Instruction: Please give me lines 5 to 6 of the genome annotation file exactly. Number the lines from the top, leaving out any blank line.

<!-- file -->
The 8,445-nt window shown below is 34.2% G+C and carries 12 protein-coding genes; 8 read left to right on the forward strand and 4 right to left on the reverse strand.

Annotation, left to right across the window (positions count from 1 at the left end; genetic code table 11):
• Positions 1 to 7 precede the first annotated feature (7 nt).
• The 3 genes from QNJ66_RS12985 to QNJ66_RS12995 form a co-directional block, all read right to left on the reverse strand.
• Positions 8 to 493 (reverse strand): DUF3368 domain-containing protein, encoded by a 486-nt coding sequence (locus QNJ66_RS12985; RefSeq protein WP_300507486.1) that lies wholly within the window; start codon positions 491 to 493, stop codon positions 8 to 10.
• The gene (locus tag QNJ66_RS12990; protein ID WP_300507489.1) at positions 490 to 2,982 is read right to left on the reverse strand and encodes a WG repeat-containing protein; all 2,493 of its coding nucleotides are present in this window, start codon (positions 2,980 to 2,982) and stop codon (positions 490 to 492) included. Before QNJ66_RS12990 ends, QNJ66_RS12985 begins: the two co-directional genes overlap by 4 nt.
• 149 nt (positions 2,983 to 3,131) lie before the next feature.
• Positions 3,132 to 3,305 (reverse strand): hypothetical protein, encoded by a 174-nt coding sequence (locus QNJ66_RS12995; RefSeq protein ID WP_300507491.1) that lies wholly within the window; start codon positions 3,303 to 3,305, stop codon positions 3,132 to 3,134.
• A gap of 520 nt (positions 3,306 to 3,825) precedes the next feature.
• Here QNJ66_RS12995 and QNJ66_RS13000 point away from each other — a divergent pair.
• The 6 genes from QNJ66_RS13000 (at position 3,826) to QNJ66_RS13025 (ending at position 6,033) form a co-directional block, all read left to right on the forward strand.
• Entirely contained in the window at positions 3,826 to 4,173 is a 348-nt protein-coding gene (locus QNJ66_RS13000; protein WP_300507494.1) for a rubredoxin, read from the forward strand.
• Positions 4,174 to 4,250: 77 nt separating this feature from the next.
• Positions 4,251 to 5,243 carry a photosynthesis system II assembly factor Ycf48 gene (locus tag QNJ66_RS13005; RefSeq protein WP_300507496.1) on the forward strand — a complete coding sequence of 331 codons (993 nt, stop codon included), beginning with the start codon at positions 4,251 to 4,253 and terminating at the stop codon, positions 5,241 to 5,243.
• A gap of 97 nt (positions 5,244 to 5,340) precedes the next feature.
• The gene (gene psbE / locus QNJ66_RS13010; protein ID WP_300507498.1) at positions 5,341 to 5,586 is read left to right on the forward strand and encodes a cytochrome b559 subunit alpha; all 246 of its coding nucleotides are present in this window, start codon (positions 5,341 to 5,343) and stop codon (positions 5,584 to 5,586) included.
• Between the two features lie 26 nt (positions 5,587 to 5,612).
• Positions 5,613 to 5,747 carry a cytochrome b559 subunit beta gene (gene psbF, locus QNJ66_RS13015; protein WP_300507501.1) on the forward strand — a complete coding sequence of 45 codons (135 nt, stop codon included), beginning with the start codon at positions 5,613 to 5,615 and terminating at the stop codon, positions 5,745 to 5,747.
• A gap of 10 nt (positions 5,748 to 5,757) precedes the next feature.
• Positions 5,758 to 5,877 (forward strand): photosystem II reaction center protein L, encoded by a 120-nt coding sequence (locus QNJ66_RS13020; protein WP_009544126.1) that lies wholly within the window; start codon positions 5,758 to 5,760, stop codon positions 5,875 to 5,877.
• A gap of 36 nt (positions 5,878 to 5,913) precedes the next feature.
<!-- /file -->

• Positions 8 to 493 (reverse strand): DUF3368 domain-containing protein, encoded by a 486-nt coding sequence (locus QNJ66_RS12985; RefSeq protein WP_300507486.1) that lies wholly within the window; start codon positions 491 to 493, stop codon positions 8 to 10.
• The gene (locus tag QNJ66_RS12990; protein ID WP_300507489.1) at positions 490 to 2,982 is read right to left on the reverse strand and encodes a WG repeat-containing protein; all 2,493 of its coding nucleotides are present in this window, start codon (positions 2,980 to 2,982) and stop codon (positions 490 to 492) included. Before QNJ66_RS12990 ends, QNJ66_RS12985 begins: the two co-directional genes overlap by 4 nt.